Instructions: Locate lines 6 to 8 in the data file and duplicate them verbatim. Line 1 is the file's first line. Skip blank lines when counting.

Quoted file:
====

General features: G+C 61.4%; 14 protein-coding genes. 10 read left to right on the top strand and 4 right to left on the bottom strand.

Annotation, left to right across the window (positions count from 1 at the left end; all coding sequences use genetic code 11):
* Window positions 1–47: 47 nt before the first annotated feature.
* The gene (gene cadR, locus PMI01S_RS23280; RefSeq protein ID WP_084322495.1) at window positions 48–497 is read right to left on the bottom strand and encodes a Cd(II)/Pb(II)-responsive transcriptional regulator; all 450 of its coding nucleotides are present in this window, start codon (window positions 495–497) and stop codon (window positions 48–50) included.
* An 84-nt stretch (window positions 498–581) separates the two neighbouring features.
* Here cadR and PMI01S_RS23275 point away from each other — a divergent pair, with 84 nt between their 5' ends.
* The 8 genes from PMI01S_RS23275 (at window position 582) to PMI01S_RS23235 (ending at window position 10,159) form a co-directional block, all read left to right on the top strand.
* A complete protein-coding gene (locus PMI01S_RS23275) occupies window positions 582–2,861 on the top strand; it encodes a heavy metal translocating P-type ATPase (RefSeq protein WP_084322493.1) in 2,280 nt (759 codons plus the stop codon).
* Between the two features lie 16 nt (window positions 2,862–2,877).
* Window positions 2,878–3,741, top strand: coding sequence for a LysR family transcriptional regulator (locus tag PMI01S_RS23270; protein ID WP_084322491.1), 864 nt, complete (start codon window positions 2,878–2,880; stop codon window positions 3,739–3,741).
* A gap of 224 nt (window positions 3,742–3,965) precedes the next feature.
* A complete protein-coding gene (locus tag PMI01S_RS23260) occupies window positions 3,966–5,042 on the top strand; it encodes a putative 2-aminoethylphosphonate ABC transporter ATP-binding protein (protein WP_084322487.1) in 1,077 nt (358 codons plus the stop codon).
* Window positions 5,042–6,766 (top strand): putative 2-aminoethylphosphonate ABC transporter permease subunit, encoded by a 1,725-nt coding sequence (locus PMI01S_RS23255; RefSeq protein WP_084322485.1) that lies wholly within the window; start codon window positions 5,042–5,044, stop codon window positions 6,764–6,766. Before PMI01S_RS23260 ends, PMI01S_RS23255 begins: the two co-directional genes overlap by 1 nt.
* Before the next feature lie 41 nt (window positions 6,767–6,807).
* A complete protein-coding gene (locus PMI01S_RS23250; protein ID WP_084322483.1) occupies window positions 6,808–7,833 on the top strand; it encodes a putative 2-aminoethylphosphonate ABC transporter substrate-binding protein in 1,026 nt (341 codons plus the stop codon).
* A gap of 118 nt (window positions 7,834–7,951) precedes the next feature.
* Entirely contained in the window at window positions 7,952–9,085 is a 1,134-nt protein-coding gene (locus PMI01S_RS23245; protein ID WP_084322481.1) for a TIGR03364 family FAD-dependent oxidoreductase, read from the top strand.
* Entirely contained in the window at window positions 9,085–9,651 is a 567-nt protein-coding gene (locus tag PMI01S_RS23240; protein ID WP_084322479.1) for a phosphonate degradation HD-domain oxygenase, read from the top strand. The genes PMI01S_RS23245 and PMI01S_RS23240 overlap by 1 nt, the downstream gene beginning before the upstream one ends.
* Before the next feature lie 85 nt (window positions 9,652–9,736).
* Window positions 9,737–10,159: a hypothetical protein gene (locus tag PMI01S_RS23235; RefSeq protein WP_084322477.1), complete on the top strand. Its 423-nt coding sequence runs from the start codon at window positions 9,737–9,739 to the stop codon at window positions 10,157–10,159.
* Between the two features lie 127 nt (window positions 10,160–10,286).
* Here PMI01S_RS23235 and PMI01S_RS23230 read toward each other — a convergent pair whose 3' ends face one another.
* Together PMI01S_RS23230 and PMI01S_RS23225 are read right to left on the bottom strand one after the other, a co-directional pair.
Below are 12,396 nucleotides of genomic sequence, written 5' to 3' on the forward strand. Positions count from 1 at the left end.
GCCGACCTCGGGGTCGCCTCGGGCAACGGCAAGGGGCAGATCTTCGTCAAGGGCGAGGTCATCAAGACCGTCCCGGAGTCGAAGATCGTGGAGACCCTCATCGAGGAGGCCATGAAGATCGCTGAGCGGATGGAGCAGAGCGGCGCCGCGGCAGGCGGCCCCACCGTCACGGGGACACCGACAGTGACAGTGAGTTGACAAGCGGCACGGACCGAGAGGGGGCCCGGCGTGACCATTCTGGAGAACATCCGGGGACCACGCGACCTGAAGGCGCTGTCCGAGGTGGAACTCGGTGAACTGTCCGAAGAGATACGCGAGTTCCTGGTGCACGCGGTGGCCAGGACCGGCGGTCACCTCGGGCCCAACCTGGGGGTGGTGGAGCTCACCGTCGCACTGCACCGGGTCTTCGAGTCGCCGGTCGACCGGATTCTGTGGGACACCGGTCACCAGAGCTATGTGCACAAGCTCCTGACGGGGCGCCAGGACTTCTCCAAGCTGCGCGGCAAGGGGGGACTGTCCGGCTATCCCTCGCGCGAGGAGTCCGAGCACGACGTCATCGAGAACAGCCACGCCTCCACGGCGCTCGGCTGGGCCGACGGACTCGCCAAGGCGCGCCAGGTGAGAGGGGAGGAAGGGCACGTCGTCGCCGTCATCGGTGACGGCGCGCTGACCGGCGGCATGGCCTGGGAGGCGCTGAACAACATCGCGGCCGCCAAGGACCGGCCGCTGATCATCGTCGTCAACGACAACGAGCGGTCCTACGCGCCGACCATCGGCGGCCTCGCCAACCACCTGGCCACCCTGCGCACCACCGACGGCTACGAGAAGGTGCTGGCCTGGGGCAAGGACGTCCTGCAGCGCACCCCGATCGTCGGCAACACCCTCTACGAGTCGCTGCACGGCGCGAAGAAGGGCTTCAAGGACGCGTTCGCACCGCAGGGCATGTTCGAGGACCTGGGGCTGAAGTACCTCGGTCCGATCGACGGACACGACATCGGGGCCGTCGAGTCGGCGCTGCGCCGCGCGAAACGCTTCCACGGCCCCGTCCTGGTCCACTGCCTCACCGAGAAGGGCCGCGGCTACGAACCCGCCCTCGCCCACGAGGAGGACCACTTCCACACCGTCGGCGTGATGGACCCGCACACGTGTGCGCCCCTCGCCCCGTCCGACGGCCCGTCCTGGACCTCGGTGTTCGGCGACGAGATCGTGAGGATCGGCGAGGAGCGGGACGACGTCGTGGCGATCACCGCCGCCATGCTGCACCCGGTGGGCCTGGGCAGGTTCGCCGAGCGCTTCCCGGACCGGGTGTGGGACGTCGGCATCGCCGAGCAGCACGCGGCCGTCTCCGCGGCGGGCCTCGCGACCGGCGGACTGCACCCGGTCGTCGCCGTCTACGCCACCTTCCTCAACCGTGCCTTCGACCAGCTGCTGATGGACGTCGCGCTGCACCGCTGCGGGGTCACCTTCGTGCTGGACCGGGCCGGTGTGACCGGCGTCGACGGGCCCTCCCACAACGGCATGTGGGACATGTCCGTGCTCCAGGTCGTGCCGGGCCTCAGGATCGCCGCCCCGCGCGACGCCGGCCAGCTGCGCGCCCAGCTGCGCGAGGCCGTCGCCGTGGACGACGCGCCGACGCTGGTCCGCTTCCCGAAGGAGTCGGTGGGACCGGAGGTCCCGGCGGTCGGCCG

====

* Here cadR and PMI01S_RS23275 point away from each other — a divergent pair, with 84 nt between their 5' ends.
* The 8 genes from PMI01S_RS23275 (at window position 582) to PMI01S_RS23235 (ending at window position 10,159) form a co-directional block, all read left to right on the top strand.
* A complete protein-coding gene (locus PMI01S_RS23275) occupies window positions 582–2,861 on the top strand; it encodes a heavy metal translocating P-type ATPase (RefSeq protein WP_084322493.1) in 2,280 nt (759 codons plus the stop codon).